LVM: Overview

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This article describes LVM and is intended for experienced LINUX users.
LVM

Introduction
LVM is used for managing disks on Linux computers. LVM creates volumes that are used by the operating system as if they were disks. The volumes themselves are built on physical storage such as disks. LVM allows the systems administrator to increase the size of a volume beyond the size of a disk and to reduce the size of a volume. LVM also allows for easier management of disk failures.

Physical volumes

Physical volumes are made up of the most intuitive components to storage: disks. Physical volumes can be:
  • Whole disks
  • Disk partitions
  • LUNs (Logical Unit Numbers) of an external storage device that is addressed by:
    • the SCSI protocol
    • one of the SAN (Storage Area Network) protocols which encapsulates SCSI (Fibre Channel or iSCSI)

LVM Physical Volumes have 4 sections:
  • First sector (not touched by LVM)
  • LVM Label (second sector by default, but can be any of first 4 sectors)
  • Metadata
  • Usable space

The LVM label:
  • contains the UUID (a random unique identifier) for the physical volume
  • stores the size of the block device in bytes
  • records where the LVM metadata will be stored on the device.

The LVM metadata
  • contains LVM configuration information
    •  specifically, LVM metadata is the details of the LVM volume groups on your system
  •  an identical copy of the metadata is maintained in every metadata area in every physical volume within the volume group
  • LVM metadata is small and stored as ASCII
  • LVM allows you to store identical copies of its metadata on each physical volume to help recover from accidental overwrites of the metadata
  • The first copy is stored at the start of the device, shortly after the label
  • If there is a second copy, it is placed at the end of the device

It is possible to use one or more disk partitions as a physical volume. However, this should be done as an exception.

The SA usually creates a single partition that covers the entire disk and labels that as an LVM physical volume.

It is easier to treat a disk as a single physical volume because:
  • Easier to replace a failed disk
  • LVM cannot tell that two physical volumes are on the same physical disk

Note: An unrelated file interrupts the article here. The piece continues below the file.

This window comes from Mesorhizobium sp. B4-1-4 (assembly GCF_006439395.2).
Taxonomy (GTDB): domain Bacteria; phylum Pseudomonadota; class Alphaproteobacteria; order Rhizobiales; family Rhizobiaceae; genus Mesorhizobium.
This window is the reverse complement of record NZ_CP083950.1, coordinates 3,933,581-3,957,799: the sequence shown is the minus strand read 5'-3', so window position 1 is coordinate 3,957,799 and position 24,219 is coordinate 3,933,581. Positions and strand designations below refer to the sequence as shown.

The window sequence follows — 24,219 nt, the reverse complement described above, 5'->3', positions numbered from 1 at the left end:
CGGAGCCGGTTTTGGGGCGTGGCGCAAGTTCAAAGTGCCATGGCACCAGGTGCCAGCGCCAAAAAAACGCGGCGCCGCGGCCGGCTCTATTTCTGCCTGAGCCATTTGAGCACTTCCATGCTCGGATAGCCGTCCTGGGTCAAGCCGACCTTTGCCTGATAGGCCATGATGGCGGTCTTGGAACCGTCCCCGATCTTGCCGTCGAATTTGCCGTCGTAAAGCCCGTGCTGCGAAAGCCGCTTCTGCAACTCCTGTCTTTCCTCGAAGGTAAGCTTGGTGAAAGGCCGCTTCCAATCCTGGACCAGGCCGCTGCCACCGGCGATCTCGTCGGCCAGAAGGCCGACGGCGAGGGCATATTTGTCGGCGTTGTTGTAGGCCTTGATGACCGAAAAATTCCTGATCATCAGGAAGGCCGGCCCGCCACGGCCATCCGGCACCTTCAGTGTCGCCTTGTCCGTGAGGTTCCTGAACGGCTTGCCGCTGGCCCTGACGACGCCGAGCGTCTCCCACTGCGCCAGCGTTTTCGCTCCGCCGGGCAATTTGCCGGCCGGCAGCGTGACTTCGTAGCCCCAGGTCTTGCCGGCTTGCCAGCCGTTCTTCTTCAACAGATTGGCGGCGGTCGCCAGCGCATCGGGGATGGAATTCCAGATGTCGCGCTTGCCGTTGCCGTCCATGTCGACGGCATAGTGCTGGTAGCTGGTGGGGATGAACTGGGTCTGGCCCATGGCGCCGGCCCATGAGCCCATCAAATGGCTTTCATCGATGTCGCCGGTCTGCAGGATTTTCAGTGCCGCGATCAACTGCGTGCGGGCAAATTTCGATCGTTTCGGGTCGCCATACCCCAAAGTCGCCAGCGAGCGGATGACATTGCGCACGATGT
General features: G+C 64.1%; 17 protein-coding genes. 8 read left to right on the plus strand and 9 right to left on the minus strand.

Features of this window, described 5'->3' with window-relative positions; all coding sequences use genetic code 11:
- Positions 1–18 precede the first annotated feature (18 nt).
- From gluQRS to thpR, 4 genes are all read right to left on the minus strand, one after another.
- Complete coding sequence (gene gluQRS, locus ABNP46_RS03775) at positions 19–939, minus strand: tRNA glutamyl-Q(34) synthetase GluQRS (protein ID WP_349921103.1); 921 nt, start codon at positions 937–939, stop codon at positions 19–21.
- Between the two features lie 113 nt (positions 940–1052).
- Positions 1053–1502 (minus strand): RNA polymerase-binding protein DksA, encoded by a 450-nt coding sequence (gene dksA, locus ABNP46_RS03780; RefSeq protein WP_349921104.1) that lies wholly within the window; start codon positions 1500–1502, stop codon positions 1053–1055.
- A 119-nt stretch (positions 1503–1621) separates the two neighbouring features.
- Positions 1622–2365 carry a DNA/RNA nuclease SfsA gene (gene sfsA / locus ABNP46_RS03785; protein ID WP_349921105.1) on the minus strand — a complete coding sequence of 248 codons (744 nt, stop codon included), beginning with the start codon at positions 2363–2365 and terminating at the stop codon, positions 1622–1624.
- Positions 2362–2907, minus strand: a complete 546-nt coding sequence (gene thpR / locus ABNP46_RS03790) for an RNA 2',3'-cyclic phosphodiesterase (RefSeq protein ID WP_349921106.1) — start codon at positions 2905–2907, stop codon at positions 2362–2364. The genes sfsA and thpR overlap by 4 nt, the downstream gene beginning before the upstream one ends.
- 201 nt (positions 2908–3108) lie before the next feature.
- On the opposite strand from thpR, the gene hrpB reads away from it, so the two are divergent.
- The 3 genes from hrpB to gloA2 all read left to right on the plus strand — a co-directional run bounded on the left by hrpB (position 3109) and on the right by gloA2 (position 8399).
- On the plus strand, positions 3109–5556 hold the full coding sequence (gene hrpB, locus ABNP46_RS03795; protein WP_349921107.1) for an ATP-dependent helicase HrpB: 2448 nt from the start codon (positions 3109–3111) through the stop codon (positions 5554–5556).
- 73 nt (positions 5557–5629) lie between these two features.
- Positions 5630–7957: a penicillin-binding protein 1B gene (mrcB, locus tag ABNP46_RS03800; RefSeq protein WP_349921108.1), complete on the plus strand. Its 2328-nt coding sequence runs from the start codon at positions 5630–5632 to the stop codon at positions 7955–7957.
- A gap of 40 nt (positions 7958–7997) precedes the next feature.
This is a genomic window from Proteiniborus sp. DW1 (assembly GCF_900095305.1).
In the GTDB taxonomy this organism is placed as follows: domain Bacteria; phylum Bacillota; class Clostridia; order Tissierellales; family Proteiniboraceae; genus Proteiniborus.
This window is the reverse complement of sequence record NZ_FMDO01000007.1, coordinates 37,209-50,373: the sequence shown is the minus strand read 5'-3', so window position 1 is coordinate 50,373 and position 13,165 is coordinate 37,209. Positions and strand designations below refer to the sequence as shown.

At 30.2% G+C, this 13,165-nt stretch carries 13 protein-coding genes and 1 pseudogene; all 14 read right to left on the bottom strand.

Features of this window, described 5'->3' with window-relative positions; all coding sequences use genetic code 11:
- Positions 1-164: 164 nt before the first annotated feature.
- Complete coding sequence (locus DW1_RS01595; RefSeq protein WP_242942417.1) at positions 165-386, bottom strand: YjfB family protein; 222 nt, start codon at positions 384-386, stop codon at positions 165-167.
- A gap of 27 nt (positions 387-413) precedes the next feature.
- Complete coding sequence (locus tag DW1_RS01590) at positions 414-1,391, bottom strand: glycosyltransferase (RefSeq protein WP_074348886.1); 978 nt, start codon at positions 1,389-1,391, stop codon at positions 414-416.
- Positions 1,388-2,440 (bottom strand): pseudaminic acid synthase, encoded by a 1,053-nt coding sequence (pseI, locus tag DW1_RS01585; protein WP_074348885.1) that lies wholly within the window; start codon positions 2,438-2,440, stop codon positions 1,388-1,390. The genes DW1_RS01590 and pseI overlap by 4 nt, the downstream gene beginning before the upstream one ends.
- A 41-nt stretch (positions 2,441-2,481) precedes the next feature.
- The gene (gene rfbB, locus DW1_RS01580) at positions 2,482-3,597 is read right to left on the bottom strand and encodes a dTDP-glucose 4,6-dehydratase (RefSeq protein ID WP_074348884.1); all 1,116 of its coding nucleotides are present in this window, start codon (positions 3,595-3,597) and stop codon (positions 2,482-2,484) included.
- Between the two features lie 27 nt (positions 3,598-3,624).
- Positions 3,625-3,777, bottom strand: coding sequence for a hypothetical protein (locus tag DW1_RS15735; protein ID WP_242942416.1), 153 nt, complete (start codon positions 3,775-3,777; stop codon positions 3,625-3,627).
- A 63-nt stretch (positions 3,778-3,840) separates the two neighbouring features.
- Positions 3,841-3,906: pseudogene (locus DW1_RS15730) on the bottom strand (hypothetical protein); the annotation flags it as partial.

• This may lead to stripes could be on different partitions on the same disk
  • a striped logical volume when two physical volumes are on the same physical disk can result in a decrease in performance rather than an increase (striped logical volume are used to increase performance of large sequential reads and writes by reading/writing across multiple disks).


Volume Groups

Volume Groups are pools of disk space.
  • Volumes are created from Volume Groups
  • Volumes are logical devices. They are also referred to as abstractions because the operating system writes to the volume without knowing which disk the data is ultimately being written to.

Extent: the smallest unit of space that can be allocated
  • Extents are fixed sized
  • In RedHat’s documentation, the extents in the examples are 4 MB
  • Logical extents are the same size as the Physical extents they are mapped to
  • The volume group maps the logical extents to physical extents.


Logical Volumes

There are three types of LVM logical volumes:
  • Linear volumes
  • striped volumes
  • mirrored  volumes.

Linear Logical Volumes
A linear volume is made up of one or more physical volumes
  • For example, a 160 GB linear logical volume can be created from two 80 GB physical volumes
  • The physical volumes do not have to be the same size
  • We say: “The physical storage is concatenated”

Striped Logical Volumes

A striped logical volume writes the data across multiple underlying physical volumes.

When you write data to an LVM logical volume, the file system lays the data out across the underlying physical volumes. You can control the way the data is written to the physical volumes by creating a
striped logical volume. For large sequential reads and writes, this can improve the efficiency of the data I/O.

Striping enhances performance by writing data to a predetermined number of physical volumes in round-robin fashion. With striping, I/O can be done in parallel. In some situations, this can result in near-linear performance gain for each additional physical volume in the stripe.

Striped logical volumes can be extended by concatenating another set of devices onto the end of the first set. In order to extend a striped logical volume, however, there must be enough free space on the
underlying physical volumes that make up the volume group to support the stripe. For example, if you have a two-way stripe that uses up an entire volume group, adding a single physical volume to the volume group will not enable you to extend the stripe. Instead, you must add at least two physical volumes to the volume group. For more information on extending a striped volume,

Mirrored Logical Volumes

When you create a mirrored logical volume, LVM ensures that data written to an underlying physical volume is also written onto a separate physical volume. This is called mirroring. With LVM, you can create mirrored logical volumes with multiple mirrors. This provides protection for device failures.

When the disk used by one leg of a mirror fails, the data can still be accessed and the damaged disk can be replaced without losing data.

Suggestions for Future Learning
See the next page for examples of LVM commands.

RedHat has a nice document on LVM:



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